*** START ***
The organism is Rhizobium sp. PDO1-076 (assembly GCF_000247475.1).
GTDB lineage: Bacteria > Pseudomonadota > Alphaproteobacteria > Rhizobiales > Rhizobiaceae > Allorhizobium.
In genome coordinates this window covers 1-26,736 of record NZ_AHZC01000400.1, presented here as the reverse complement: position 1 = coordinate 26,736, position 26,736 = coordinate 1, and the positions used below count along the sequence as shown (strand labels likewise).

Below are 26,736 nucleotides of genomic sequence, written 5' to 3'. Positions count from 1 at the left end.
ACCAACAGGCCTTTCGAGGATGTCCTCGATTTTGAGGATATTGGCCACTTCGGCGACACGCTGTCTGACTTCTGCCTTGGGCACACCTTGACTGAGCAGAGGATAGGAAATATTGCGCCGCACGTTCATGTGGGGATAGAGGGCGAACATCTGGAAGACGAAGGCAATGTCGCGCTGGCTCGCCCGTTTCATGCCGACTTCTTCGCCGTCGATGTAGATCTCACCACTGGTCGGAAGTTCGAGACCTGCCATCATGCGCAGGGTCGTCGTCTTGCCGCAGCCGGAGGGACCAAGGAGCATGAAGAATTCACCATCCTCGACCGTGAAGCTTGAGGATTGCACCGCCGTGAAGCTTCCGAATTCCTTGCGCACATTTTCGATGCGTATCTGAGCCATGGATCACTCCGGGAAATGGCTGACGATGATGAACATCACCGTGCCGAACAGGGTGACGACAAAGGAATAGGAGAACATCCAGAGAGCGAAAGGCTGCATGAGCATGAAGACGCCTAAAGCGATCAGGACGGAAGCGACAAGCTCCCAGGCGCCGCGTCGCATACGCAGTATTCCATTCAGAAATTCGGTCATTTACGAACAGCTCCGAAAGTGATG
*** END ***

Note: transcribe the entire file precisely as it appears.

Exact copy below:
The organism is Rhizobium sp. PDO1-076 (assembly GCF_000247475.1).
GTDB lineage: Bacteria > Pseudomonadota > Alphaproteobacteria > Rhizobiales > Rhizobiaceae > Allorhizobium.
In genome coordinates this window covers 1-26,736 of record NZ_AHZC01000400.1, presented here as the reverse complement: position 1 = coordinate 26,736, position 26,736 = coordinate 1, and the positions used below count along the sequence as shown (strand labels likewise).

Below are 26,736 nucleotides of genomic sequence, written 5' to 3'. Positions count from 1 at the left end.
ACCAACAGGCCTTTCGAGGATGTCCTCGATTTTGAGGATATTGGCCACTTCGGCGACACGCTGTCTGACTTCTGCCTTGGGCACACCTTGACTGAGCAGAGGATAGGAAATATTGCGCCGCACGTTCATGTGGGGATAGAGGGCGAACATCTGGAAGACGAAGGCAATGTCGCGCTGGCTCGCCCGTTTCATGCCGACTTCTTCGCCGTCGATGTAGATCTCACCACTGGTCGGAAGTTCGAGACCTGCCATCATGCGCAGGGTCGTCGTCTTGCCGCAGCCGGAGGGACCAAGGAGCATGAAGAATTCACCATCCTCGACCGTGAAGCTTGAGGATTGCACCGCCGTGAAGCTTCCGAATTCCTTGCGCACATTTTCGATGCGTATCTGAGCCATGGATCACTCCGGGAAATGGCTGACGATGATGAACATCACCGTGCCGAACAGGGTGACGACAAAGGAATAGGAGAACATCCAGAGAGCGAAAGGCTGCATGAGCATGAAGACGCCTAAAGCGATCAGGACGGAAGCGACAAGCTCCCAGGCGCCGCGTCGCATACGCAGTATTCCATTCAGAAATTCGGTCATTTACGAACAGCTCCGAAAGTGATG